Browser Face-Off: Chrome 37 Beta Battery Life Revisitedby Stephen Barrett on August 18, 2014 6:00 AM EST
Last week we posted our Browser Face-Off: Battery Life Explored 2014, where the battery run down times of Firefox 31, IE11 Desktop, IE11 Modern, Chrome 36, and Chrome 37 beta were tested on Windows. We used GUI automation to open browsers, tabs, and visit websites to simulate a real user in a light reading pattern. The article answered a lot of questions about popular browser battery life on Windows, but it raised additional questions as well.
Chrome 36 tested with the best battery life, but was the only browser that did not render correctly at 3200x1800 due to lack of HiDPI support. In the Chrome 37 beta, HiDPI support improved rendering but also took a 25% dive in battery life tying it for last place. However, the Chrome 37 beta includes more changes than just HiDPI support (along with some debugging code), so was the battery life penalty from the now-native 3200x1800 rendering or was it something else? After a few more days of testing at 1600x900 with 100% DPI scaling, we can narrow in on an answer.
When both Chrome 36 and Chrome 37 beta natively render at 1600x900 there is less than 3% difference in battery life. Two tests of each browser were performed and the results averaged. The variation between runs was only 1%. Looking at our previous numbers of Chome 36 and 37 beta on the HiDPI setting of 3200x1800 and 200% scaling, the situation is entirely different.
I've added an asterisk here (and clarified the same text on the original article) to indicate Chrome 36 isn't actually rendering at 3200x1800, but rather at 1600x900 and relying on Windows DPI Virtualization to scale up to 3200x1800.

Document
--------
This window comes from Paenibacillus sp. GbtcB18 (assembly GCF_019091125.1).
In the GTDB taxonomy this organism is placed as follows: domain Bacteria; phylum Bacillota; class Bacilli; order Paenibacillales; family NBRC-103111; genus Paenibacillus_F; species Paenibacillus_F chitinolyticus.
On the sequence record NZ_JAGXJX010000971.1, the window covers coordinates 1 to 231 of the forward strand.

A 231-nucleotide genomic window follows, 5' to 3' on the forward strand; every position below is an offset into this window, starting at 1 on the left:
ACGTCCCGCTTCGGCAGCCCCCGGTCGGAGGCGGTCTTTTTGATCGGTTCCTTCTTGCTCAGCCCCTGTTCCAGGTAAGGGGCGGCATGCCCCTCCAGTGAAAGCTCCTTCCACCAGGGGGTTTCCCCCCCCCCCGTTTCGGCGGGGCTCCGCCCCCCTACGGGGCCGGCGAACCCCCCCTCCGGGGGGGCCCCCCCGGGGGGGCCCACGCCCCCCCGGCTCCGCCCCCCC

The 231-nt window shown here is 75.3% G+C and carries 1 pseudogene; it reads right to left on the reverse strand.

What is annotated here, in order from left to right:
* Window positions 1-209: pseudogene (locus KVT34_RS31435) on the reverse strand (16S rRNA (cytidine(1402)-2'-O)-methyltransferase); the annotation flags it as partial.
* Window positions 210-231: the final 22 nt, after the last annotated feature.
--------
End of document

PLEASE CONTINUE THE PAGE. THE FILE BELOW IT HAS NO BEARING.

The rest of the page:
Looking at the numbers, there's some good news and some bad news. The good news is that Chrome 37's new features likely won't hurt the battery life of current users. If you are using Chrome now, you are probably not using a HiDPI display due to the existing blurry rendering. For these users, the pending Chrome 37 upgrade has no significant impact on battery life. The bad news is that if you have been avoiding Chrome due to its HiDPI rending issues, Chrome 37 resolves those issues but also appears to provide worse battery efficiency compared to Internet Explorer. On our XPS 15 that equated to about an hour less of mobility.
Given that this is the first version of Chrome to properly support HiDPI, it's entirely possible – even likely – that there are many opportunities to further optimize the algorithms and hopefully return battery life at least close to Chome 36 levels. A slight dip in battery life is expected as it takes more work to render a 3200x1800 image compared to a 1600x900 image, but a 20% drop seems rather extreme. We'll have to see what future updates bring, but hopefully by noting the discrepancy it will encourage developers to better tune performance.